Track 1: Simultaneous admission to both programs.  Undergraduate or post-baccalaureate students can apply for MSTP (Medical Student Training Program) programs at medical schools and the GPP (Graduate Partnership Program) during the same admission cycle.  If admitted to both programs, the student can enter the partnering MSTP medical school with the permission of the GPP and MSTP program directors.  In most cases, the sequence of training in this track would be similar to the usual MSTP training pathway (see timeline on website).  Student must apply to medical schools for combined-degree training to be considered for the partnership pathway.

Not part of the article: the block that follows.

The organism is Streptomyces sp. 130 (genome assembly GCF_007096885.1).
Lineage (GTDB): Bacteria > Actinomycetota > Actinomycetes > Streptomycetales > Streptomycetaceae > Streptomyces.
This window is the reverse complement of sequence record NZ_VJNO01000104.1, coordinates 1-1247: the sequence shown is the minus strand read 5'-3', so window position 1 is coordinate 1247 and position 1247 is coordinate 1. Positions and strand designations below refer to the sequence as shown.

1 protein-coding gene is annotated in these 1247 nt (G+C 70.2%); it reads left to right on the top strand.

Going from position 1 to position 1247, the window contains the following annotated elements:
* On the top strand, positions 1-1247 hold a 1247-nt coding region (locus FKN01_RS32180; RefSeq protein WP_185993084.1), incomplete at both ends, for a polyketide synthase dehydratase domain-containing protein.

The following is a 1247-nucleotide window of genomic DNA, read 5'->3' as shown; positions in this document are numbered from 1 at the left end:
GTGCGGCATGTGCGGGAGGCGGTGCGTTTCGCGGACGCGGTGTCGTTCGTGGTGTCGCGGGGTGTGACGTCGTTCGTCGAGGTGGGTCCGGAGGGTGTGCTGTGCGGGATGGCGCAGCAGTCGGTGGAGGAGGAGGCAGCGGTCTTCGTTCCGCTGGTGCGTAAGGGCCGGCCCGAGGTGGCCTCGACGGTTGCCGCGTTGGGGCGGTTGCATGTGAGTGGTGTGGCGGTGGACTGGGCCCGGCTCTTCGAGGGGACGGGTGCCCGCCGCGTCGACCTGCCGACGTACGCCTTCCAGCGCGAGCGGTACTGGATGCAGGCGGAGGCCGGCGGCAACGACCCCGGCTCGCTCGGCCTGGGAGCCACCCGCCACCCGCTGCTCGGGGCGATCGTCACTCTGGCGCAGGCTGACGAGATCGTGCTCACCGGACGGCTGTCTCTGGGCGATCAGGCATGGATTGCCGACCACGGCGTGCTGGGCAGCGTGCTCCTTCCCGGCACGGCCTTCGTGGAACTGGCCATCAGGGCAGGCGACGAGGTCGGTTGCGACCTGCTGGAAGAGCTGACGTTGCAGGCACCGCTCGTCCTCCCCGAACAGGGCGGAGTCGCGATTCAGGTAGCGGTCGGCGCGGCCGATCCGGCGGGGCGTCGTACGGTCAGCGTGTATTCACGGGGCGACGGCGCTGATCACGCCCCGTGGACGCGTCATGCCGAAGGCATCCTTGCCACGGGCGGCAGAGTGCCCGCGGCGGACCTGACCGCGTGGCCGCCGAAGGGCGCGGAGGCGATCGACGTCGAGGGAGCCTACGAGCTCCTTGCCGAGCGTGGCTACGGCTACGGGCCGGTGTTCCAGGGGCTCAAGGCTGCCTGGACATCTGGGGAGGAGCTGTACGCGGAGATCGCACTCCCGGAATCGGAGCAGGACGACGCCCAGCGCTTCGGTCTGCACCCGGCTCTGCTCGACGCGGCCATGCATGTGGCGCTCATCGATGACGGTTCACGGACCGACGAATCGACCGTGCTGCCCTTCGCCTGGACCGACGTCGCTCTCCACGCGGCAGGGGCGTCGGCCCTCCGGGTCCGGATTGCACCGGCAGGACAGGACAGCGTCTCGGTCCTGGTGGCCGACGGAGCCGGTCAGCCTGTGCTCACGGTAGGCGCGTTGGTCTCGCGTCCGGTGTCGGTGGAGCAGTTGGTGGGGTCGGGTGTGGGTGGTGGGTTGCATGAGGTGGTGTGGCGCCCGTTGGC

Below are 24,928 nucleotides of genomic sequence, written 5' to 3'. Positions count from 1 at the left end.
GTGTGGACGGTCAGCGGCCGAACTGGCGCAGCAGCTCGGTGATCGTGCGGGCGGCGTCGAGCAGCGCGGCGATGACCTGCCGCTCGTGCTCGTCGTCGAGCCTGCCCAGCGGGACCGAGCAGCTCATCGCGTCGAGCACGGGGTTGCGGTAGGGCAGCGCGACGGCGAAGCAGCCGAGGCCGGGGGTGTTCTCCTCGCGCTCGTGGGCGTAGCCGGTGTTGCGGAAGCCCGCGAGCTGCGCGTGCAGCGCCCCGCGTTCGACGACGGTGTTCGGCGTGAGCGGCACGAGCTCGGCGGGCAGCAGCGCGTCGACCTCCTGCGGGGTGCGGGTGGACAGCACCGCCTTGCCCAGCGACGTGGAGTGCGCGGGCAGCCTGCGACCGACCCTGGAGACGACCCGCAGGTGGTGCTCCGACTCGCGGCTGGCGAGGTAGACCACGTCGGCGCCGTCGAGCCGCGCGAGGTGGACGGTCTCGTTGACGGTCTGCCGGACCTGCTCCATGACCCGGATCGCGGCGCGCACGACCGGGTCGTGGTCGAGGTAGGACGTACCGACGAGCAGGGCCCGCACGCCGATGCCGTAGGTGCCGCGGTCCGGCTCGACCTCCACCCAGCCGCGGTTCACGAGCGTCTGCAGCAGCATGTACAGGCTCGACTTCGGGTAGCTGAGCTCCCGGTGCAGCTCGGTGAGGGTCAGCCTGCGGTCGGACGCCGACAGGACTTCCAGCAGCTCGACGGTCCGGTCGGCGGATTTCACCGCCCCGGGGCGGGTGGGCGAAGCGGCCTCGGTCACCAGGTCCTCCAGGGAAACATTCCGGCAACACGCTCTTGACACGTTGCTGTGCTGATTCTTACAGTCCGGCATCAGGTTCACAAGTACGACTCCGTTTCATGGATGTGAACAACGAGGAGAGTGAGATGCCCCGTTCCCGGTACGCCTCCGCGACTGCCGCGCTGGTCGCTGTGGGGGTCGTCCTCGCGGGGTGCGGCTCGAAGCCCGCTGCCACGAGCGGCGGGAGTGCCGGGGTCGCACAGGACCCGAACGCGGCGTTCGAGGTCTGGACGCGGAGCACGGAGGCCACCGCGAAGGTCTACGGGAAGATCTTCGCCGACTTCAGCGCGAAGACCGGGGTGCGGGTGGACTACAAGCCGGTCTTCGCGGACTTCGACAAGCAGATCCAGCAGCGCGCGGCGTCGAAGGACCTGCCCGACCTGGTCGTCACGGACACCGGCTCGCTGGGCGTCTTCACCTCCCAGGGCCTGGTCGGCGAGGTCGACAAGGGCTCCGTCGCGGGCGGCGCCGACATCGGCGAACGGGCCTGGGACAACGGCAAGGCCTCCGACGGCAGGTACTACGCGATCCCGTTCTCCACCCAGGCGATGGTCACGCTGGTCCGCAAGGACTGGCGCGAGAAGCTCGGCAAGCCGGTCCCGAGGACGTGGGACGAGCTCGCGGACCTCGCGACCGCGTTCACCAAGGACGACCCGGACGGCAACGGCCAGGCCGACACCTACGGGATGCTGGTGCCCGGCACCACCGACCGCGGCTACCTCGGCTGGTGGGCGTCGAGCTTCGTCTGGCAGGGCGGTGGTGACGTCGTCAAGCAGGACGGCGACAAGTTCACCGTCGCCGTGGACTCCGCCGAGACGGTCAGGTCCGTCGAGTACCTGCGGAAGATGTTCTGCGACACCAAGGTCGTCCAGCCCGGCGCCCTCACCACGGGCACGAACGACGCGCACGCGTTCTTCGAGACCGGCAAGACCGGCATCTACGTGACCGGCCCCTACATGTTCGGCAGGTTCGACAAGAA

Track 2: Admission to Ph.D. training from medical school.  Medical students can apply to an NIH GPP program and begin graduate training generally after completing the pre-clinical medical school curriculum.  Students in 'year-out' programs such as the NIH-HHMI Research Scholars Program or the Clinical Research Training Program can also apply for Ph.D. training in this track.  Upon acceptance to the GPP, students can then apply for MSTP status to the MSTP program of their medical school.